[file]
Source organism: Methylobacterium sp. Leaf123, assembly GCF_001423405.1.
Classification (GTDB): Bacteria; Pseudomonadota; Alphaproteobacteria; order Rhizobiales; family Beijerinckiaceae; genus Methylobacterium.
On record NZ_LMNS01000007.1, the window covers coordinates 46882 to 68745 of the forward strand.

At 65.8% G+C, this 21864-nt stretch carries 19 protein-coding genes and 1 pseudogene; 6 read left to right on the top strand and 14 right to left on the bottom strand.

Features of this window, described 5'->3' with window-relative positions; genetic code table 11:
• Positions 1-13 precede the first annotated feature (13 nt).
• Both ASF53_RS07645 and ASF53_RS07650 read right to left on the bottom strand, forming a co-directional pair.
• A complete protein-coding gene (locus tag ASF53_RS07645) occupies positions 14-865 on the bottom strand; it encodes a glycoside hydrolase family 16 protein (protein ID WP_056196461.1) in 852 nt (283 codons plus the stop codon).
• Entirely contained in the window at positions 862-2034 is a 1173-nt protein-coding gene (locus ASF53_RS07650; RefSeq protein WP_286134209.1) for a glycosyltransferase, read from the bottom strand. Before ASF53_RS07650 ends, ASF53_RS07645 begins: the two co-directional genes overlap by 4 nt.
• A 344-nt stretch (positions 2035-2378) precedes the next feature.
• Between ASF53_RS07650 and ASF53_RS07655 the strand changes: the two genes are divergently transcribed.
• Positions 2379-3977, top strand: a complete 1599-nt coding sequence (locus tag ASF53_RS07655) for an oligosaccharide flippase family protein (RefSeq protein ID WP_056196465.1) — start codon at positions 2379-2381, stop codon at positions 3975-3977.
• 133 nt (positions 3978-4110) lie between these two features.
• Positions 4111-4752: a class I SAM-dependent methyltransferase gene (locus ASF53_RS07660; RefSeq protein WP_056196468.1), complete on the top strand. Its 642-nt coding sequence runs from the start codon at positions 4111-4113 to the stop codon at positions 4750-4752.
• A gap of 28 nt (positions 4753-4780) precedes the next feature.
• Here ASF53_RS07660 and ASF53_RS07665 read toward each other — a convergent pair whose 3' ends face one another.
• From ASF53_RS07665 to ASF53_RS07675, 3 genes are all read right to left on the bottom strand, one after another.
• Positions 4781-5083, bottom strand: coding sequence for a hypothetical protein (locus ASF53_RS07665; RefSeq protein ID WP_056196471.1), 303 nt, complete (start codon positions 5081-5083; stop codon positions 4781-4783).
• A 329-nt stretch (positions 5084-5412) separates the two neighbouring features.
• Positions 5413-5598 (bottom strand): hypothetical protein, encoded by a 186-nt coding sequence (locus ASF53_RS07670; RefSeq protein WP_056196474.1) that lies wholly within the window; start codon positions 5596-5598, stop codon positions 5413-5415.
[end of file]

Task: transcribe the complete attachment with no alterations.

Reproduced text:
Source organism: Methylobacterium sp. Leaf123, assembly GCF_001423405.1.
Classification (GTDB): Bacteria; Pseudomonadota; Alphaproteobacteria; order Rhizobiales; family Beijerinckiaceae; genus Methylobacterium.
On record NZ_LMNS01000007.1, the window covers coordinates 46882 to 68745 of the forward strand.

At 65.8% G+C, this 21864-nt stretch carries 19 protein-coding genes and 1 pseudogene; 6 read left to right on the top strand and 14 right to left on the bottom strand.

Features of this window, described 5'->3' with window-relative positions; genetic code table 11:
• Positions 1-13 precede the first annotated feature (13 nt).
• Both ASF53_RS07645 and ASF53_RS07650 read right to left on the bottom strand, forming a co-directional pair.
• A complete protein-coding gene (locus tag ASF53_RS07645) occupies positions 14-865 on the bottom strand; it encodes a glycoside hydrolase family 16 protein (protein ID WP_056196461.1) in 852 nt (283 codons plus the stop codon).
• Entirely contained in the window at positions 862-2034 is a 1173-nt protein-coding gene (locus ASF53_RS07650; RefSeq protein WP_286134209.1) for a glycosyltransferase, read from the bottom strand. Before ASF53_RS07650 ends, ASF53_RS07645 begins: the two co-directional genes overlap by 4 nt.
• A 344-nt stretch (positions 2035-2378) precedes the next feature.
• Between ASF53_RS07650 and ASF53_RS07655 the strand changes: the two genes are divergently transcribed.
• Positions 2379-3977, top strand: a complete 1599-nt coding sequence (locus tag ASF53_RS07655) for an oligosaccharide flippase family protein (RefSeq protein ID WP_056196465.1) — start codon at positions 2379-2381, stop codon at positions 3975-3977.
• 133 nt (positions 3978-4110) lie between these two features.
• Positions 4111-4752: a class I SAM-dependent methyltransferase gene (locus ASF53_RS07660; RefSeq protein WP_056196468.1), complete on the top strand. Its 642-nt coding sequence runs from the start codon at positions 4111-4113 to the stop codon at positions 4750-4752.
• A gap of 28 nt (positions 4753-4780) precedes the next feature.
• Here ASF53_RS07660 and ASF53_RS07665 read toward each other — a convergent pair whose 3' ends face one another.
• From ASF53_RS07665 to ASF53_RS07675, 3 genes are all read right to left on the bottom strand, one after another.
• Positions 4781-5083, bottom strand: coding sequence for a hypothetical protein (locus ASF53_RS07665; RefSeq protein ID WP_056196471.1), 303 nt, complete (start codon positions 5081-5083; stop codon positions 4781-4783).
• A 329-nt stretch (positions 5084-5412) separates the two neighbouring features.
• Positions 5413-5598 (bottom strand): hypothetical protein, encoded by a 186-nt coding sequence (locus ASF53_RS07670; RefSeq protein WP_056196474.1) that lies wholly within the window; start codon positions 5596-5598, stop codon positions 5413-5415.